A sort of “The Graduate” lite for a generation unacquainted with the original, “Garden State” is an overly sedated comic romance with sweet little moments scattered here and there. Triple-threat outing by “Scrubs” star Zach Braff as writer-director-topliner shows rays of talent in all three departments, but tale of a young Hollywood actor trying to locate his true self during a return home to New Jersey feels too piecemeal and ultimately inconsequential to grab the public where it counts. A fine cast and shards of genuine feeling put this a cut above the average sorting-out-your-young-life pic, which will no doubt attract distrib interest but yield just mild B.O. returns.
Braff, who at 18 appeared as Woody Allen and Diane Keaton’s son in “Manhattan Murder Mystery,” certainly isn’t shy about his auteuristic aspirations and has made use of his thespian status to corral an excellent bunch of fellow actors into his low-budget directorial debut, beginning with Natalie Portman as his leading lady. The stellar performers make the characters more interesting than they probably would have been otherwise, but still can’t disguise the lack of discipline in Braff’s script, which drops any number of characters almost as soon as they’re introduced and overall seems like notes for engaging scenes that have been almost randomly stitched together rather than meaningfully interwoven to develop themes or ideas.
Coming home for the first time in nine years for his mother’s funeral, 26-year-old Andrew Largeman (Braff) avoids a dreaded confrontation with his controlling psychiatrist father, Gideon (Ian Holm), by hanging out with his old stoner friends, foremost among them the aimless Mark (Peter Sarsgaard), who are happy to welcome back a semi-celebrity to their midst. Early action is dominated by “Large,” as he is called for reasons we can only imagine, sitting zombie-like as increasingly drug-fueled party action swirls around him.
Drugs rep a major part of Large’s life, but not the recreational kind; the admittedly “numb” young man has been on heavy meds since he was a kid and, as he left them all back in Los Angeles, he’s desperate for some relief from the flash headaches he’s now experiencing. At the doc’s waiting room, Large meets cute with the irrepressible Samantha (Portman), a chatty girl whose speech is rife with irritating conventional affectations but who isn’t afraid to let her emotional needs slip out now and then.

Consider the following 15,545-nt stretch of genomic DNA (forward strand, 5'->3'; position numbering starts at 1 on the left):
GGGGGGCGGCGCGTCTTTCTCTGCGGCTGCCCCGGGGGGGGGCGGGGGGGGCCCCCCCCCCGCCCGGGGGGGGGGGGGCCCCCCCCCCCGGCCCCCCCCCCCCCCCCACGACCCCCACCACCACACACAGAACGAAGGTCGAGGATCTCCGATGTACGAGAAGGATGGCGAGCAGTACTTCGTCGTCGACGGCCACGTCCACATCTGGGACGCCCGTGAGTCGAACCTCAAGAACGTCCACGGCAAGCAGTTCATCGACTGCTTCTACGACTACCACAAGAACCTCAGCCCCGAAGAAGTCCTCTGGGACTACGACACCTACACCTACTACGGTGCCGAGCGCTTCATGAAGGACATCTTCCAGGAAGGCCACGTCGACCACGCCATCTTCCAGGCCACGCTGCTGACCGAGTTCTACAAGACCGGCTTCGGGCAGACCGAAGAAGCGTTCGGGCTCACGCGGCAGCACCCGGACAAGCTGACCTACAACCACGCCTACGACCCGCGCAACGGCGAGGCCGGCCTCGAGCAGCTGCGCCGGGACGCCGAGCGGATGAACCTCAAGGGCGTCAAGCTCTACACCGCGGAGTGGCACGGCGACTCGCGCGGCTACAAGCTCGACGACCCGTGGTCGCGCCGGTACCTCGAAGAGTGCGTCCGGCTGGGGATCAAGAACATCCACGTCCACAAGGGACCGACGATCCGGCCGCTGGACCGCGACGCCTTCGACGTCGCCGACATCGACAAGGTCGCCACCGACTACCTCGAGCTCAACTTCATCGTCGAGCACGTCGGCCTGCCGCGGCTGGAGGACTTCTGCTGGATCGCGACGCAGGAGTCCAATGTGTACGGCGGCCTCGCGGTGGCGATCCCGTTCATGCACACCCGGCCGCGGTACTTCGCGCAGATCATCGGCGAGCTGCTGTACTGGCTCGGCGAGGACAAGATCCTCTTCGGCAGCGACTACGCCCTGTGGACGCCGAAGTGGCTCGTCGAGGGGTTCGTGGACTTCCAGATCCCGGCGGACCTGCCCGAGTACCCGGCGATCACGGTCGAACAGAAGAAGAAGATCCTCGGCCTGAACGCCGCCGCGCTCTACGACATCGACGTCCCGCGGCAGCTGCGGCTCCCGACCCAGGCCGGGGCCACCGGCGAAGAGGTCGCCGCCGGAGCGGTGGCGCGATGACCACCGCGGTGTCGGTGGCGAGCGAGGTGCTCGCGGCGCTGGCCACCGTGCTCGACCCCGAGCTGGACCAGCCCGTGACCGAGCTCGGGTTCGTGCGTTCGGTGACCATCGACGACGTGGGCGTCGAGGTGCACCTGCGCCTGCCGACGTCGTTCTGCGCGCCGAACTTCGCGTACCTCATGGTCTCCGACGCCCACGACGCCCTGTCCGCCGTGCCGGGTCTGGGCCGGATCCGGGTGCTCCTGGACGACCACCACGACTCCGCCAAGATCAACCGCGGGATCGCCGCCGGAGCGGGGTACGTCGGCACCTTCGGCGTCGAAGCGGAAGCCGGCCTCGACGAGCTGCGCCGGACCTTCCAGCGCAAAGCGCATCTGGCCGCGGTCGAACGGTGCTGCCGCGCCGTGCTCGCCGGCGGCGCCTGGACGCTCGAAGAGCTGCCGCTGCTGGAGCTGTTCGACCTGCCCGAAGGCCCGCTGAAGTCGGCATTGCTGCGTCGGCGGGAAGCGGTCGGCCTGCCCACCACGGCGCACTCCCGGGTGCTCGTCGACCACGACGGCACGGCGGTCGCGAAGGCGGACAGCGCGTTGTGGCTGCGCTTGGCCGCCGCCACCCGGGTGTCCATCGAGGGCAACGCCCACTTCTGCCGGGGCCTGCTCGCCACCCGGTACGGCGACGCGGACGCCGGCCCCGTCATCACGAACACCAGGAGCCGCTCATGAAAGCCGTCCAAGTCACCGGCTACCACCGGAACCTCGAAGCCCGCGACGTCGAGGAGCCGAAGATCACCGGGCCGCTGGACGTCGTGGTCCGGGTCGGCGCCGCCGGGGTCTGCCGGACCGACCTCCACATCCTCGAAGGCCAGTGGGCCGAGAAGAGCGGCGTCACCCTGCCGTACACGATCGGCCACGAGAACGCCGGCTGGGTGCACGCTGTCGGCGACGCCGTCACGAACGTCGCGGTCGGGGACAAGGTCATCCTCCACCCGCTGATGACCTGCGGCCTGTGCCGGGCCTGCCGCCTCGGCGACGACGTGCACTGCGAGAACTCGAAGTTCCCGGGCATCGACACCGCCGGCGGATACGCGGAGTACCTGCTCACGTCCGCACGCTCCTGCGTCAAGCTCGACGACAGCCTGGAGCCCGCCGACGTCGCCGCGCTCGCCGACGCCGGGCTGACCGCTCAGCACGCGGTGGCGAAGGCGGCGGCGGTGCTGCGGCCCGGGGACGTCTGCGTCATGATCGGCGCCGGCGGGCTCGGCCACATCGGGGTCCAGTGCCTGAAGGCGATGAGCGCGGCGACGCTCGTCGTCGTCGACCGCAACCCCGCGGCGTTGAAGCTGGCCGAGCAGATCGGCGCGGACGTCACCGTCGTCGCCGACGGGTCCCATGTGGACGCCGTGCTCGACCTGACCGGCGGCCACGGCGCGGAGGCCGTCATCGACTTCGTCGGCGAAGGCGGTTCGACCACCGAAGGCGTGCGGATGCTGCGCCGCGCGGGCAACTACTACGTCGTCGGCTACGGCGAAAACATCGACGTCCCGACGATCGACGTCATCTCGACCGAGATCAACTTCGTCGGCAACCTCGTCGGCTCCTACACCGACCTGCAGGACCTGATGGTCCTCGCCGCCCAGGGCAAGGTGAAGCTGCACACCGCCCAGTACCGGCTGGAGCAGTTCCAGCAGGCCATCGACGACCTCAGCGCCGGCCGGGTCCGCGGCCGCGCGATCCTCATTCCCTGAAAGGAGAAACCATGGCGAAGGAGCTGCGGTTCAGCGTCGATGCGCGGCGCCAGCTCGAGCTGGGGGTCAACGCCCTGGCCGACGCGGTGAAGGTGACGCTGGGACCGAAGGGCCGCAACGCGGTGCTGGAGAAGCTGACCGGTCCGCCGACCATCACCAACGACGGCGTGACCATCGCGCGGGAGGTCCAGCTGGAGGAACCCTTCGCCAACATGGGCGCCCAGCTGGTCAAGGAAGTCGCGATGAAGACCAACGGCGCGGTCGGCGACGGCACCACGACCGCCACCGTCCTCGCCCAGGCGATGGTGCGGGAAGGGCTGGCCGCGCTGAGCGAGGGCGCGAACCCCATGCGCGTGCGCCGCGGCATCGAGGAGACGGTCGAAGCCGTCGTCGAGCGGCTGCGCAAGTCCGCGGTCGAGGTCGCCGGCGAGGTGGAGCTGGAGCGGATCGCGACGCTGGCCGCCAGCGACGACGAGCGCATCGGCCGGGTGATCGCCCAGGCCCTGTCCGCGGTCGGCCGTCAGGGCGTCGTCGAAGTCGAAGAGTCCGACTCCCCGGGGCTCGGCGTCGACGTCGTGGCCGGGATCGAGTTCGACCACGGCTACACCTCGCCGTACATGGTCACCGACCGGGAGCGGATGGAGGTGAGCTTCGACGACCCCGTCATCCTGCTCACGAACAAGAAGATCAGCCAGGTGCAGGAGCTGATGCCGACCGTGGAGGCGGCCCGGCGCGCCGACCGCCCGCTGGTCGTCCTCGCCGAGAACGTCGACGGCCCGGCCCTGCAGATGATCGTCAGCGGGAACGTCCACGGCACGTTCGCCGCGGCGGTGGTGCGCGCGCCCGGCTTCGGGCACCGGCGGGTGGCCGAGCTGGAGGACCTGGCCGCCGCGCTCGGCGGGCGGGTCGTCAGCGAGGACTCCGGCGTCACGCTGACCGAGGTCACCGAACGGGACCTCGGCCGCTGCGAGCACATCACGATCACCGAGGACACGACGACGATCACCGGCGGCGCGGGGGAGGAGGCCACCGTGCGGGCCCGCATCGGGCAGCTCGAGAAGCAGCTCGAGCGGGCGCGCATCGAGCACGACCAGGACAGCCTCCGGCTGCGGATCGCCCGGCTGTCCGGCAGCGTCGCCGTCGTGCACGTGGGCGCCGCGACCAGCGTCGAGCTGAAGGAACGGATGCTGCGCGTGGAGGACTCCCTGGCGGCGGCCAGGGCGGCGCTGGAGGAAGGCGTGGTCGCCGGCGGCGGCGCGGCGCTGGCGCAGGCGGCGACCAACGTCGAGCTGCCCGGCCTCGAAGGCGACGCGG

With dead-enders, however temporarily amusing, on one side and his increasingly pathetic father on the other, there is something genuine about Sam that manages to penetrate Large’s anesthetized state, a condition that directly mirrors Benjamin Braddock’s stasis in “The Graduate.” The older woman may be missing (more’s the pity), but the sense of dissatisfaction triggering the decision to take a flier on love — right down to the nearly identical “What do we do now?” ending and recycled Simon & Garfunkel song — are right out of Mike Nichols’ 1967 picture.
Whereas Large, played in a deadpan performance that emphasizes Braff’s resemblance to Ray Romano, comes off as a collection of loosely packed, inchoate emotional impulses, Sam’s assorted neuroses prove more engaging in their specificity. Living with her mother and her casually introduced “African brother” (one of numerous promising characters who go nowhere), Sam shows Large her extensive backyard pet cemetery and freely admits her habit of lying (for no apparent reason, though, she’s introduced early on as an epileptic).
In a matter of four days, Large connects with Sam in a way that he never has with anyone before and manages to at least clear some of the air where his father is concerned.
Braff’s thesping is OK, his directing a bit better than that, but the writing leaves a good deal to be desired. An experienced collaborator could have helped considerably, both in beefing up the comedy, which consists of a few chuckles rather than many real laughs, and in strengthening the structural fabric of the entire enterprise.
Watching Portman play a quirky, idiosyncratic young woman much like one you might meet in real life reps the film’s greatest pleasure; it’s good to see her get away from overly serious roles, much less her wooden “Star Wars” straight-jacket. A heavy-lidded Sarsgaard, Denis O’Hare as an old buddy suddenly rich via his invention of silent Velcro, Jean Smart as a Mrs. Robinson to another young man, Ron Leibman as an understanding neurologist and Michael Weston as a cop who extols the sexual advantages of wearing a uniform are among the others who most prominently enliven the proceedings.
Shot on location in suburban New Jersey, film sports a pro production package.